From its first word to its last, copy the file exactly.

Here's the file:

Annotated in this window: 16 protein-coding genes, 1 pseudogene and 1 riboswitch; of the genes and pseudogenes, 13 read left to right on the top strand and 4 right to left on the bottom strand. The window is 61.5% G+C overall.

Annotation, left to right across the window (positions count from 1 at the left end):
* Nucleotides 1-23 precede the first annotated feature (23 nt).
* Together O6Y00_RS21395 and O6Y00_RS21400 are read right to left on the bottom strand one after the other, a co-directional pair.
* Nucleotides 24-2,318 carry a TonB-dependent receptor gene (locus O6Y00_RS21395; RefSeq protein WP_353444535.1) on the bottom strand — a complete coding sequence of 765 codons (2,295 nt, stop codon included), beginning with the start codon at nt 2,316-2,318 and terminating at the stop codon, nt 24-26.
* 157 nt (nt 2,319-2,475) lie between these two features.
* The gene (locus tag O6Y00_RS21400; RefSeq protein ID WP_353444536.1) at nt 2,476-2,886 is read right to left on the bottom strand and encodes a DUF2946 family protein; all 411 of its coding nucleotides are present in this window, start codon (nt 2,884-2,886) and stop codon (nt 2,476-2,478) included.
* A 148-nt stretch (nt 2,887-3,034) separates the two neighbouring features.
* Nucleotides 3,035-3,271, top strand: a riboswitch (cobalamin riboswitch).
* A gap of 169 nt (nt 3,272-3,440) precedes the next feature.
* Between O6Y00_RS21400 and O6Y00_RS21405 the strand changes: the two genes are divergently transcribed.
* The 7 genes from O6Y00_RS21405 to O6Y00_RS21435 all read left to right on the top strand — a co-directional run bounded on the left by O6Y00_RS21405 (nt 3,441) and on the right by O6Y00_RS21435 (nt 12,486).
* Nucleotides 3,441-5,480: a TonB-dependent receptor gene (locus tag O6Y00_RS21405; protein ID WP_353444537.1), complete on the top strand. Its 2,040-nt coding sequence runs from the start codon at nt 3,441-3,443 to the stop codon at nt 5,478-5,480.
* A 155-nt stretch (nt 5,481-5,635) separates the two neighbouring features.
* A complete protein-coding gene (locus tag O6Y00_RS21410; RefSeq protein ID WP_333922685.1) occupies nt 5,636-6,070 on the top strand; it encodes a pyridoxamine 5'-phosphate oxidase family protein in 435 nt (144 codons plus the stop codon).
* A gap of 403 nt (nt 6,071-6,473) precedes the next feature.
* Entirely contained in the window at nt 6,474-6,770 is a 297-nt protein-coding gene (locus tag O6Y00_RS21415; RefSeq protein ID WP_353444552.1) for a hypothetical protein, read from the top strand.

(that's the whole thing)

Annotated in this window: 16 protein-coding genes, 1 pseudogene and 1 riboswitch; of the genes and pseudogenes, 13 read left to right on the top strand and 4 right to left on the bottom strand. The window is 61.5% G+C overall.

Annotation, left to right across the window (positions count from 1 at the left end):
* Nucleotides 1-23 precede the first annotated feature (23 nt).
* Together O6Y00_RS21395 and O6Y00_RS21400 are read right to left on the bottom strand one after the other, a co-directional pair.
* Nucleotides 24-2,318 carry a TonB-dependent receptor gene (locus O6Y00_RS21395; RefSeq protein WP_353444535.1) on the bottom strand — a complete coding sequence of 765 codons (2,295 nt, stop codon included), beginning with the start codon at nt 2,316-2,318 and terminating at the stop codon, nt 24-26.
* 157 nt (nt 2,319-2,475) lie between these two features.
* The gene (locus tag O6Y00_RS21400; RefSeq protein ID WP_353444536.1) at nt 2,476-2,886 is read right to left on the bottom strand and encodes a DUF2946 family protein; all 411 of its coding nucleotides are present in this window, start codon (nt 2,884-2,886) and stop codon (nt 2,476-2,478) included.
* A 148-nt stretch (nt 2,887-3,034) separates the two neighbouring features.
* Nucleotides 3,035-3,271, top strand: a riboswitch (cobalamin riboswitch).
* A gap of 169 nt (nt 3,272-3,440) precedes the next feature.
* Between O6Y00_RS21400 and O6Y00_RS21405 the strand changes: the two genes are divergently transcribed.
* The 7 genes from O6Y00_RS21405 to O6Y00_RS21435 all read left to right on the top strand — a co-directional run bounded on the left by O6Y00_RS21405 (nt 3,441) and on the right by O6Y00_RS21435 (nt 12,486).
* Nucleotides 3,441-5,480: a TonB-dependent receptor gene (locus tag O6Y00_RS21405; protein ID WP_353444537.1), complete on the top strand. Its 2,040-nt coding sequence runs from the start codon at nt 3,441-3,443 to the stop codon at nt 5,478-5,480.
* A 155-nt stretch (nt 5,481-5,635) separates the two neighbouring features.
* A complete protein-coding gene (locus tag O6Y00_RS21410; RefSeq protein ID WP_333922685.1) occupies nt 5,636-6,070 on the top strand; it encodes a pyridoxamine 5'-phosphate oxidase family protein in 435 nt (144 codons plus the stop codon).
* A gap of 403 nt (nt 6,071-6,473) precedes the next feature.
* Entirely contained in the window at nt 6,474-6,770 is a 297-nt protein-coding gene (locus tag O6Y00_RS21415; RefSeq protein ID WP_353444552.1) for a hypothetical protein, read from the top strand.